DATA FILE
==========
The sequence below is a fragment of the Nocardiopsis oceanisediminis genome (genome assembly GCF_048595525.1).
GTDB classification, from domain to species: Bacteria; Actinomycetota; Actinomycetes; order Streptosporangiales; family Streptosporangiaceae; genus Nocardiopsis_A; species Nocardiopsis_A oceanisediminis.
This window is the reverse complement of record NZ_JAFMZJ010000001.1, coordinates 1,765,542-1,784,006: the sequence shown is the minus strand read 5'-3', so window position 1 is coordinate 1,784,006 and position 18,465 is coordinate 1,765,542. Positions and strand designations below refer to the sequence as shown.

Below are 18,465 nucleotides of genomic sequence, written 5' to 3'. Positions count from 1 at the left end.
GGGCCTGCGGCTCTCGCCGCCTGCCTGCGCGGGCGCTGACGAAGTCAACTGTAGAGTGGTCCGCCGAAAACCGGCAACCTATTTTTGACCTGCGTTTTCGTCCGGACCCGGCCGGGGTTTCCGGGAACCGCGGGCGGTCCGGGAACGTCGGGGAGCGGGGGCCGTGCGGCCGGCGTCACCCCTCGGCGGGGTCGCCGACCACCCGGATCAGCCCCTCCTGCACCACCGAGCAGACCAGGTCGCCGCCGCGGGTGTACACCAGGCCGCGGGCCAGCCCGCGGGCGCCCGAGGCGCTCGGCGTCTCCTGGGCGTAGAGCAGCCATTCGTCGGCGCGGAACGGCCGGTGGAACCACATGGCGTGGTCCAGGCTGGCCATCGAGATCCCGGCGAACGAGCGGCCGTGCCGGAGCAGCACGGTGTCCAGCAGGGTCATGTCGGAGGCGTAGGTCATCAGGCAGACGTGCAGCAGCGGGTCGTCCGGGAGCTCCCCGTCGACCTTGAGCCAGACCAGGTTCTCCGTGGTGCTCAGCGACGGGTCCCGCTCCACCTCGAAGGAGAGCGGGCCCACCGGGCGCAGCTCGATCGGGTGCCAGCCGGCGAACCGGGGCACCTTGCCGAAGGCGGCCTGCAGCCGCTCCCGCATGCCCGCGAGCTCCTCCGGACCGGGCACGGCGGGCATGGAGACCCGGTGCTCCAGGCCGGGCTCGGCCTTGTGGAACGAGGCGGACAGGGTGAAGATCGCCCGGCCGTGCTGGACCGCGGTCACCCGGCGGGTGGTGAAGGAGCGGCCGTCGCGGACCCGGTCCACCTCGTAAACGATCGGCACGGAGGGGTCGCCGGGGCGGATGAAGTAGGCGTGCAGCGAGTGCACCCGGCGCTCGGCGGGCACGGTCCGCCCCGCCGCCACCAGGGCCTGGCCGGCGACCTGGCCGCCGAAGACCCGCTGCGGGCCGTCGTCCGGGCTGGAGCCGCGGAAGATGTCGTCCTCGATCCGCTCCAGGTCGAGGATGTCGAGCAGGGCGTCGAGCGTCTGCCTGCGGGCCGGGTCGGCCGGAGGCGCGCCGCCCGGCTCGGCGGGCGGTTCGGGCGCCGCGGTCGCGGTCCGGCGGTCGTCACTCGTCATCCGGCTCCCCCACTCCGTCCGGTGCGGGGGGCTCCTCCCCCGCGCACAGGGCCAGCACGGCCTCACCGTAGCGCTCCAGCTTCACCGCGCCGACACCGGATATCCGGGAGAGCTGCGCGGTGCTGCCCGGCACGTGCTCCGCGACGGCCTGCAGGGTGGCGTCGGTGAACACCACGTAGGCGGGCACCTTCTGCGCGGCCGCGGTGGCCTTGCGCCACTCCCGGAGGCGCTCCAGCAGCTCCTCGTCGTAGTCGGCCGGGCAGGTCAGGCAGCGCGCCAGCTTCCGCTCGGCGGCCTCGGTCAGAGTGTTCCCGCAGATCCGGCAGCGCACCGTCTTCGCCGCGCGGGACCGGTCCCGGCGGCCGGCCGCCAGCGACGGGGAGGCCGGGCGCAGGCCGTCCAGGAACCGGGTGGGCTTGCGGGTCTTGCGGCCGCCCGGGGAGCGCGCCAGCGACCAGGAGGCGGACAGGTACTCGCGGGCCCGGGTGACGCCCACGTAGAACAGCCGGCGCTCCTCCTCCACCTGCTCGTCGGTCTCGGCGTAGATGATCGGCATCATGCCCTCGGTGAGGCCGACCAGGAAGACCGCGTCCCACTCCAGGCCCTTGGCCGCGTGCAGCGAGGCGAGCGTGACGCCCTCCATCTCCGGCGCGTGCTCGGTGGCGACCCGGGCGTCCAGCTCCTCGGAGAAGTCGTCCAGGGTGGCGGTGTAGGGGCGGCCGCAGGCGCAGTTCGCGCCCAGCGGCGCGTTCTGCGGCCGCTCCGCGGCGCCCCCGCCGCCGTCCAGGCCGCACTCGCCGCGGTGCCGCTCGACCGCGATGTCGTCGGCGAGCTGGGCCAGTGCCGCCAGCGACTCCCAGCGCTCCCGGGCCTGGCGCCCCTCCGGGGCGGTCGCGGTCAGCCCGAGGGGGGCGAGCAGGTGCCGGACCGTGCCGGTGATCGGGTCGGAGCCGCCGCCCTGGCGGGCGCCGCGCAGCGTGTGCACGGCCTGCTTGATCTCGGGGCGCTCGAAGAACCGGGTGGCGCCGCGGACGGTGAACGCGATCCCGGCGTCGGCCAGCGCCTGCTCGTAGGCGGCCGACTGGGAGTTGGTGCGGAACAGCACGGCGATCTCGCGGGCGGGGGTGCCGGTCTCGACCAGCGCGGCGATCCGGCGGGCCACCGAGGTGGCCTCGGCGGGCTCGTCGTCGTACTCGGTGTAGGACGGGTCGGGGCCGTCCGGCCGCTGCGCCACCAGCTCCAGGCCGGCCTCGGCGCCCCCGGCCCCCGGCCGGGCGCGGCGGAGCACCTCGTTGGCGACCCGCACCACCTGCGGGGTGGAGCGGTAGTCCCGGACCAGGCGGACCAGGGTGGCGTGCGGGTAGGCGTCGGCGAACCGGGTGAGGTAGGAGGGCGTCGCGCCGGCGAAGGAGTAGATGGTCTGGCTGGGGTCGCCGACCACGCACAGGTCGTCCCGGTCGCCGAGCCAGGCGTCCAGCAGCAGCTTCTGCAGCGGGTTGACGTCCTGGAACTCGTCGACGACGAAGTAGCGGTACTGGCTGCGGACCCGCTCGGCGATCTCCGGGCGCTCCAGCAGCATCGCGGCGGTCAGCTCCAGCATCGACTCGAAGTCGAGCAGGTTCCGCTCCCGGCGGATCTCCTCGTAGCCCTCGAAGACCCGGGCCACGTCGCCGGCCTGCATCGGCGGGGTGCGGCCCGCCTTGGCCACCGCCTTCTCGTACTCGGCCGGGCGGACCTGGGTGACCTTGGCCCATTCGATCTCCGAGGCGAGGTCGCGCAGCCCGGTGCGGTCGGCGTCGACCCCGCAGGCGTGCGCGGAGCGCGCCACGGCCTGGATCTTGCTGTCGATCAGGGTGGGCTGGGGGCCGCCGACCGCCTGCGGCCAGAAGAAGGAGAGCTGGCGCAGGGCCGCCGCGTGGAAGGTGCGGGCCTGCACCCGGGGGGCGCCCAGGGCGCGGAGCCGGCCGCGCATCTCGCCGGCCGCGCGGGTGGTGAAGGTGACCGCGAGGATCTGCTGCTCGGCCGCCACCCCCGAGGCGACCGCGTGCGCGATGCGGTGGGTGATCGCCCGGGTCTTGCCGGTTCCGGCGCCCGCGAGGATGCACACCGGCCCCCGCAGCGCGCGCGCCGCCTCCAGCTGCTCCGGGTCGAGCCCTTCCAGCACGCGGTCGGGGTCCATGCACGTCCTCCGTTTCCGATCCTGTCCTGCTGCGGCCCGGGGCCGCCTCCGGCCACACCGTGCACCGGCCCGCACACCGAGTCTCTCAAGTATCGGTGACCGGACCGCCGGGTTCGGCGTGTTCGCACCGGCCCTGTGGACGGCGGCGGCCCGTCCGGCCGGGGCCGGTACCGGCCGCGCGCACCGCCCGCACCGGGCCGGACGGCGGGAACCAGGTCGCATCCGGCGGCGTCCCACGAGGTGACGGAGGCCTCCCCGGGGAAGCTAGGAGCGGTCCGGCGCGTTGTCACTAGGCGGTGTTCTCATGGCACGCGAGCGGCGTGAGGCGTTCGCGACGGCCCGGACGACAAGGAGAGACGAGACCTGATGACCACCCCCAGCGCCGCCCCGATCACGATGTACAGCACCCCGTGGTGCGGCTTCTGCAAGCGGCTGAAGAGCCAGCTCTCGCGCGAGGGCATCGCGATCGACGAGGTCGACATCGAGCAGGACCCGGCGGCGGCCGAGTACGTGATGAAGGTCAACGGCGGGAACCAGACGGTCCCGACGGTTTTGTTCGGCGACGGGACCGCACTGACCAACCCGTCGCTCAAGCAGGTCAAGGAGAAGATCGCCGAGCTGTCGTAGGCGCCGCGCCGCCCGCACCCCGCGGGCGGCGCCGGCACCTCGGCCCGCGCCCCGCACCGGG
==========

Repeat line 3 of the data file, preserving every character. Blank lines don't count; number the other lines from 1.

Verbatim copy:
This window is the reverse complement of record NZ_JAFMZJ010000001.1, coordinates 1,765,542-1,784,006: the sequence shown is the minus strand read 5'-3', so window position 1 is coordinate 1,784,006 and position 18,465 is coordinate 1,765,542. Positions and strand designations below refer to the sequence as shown.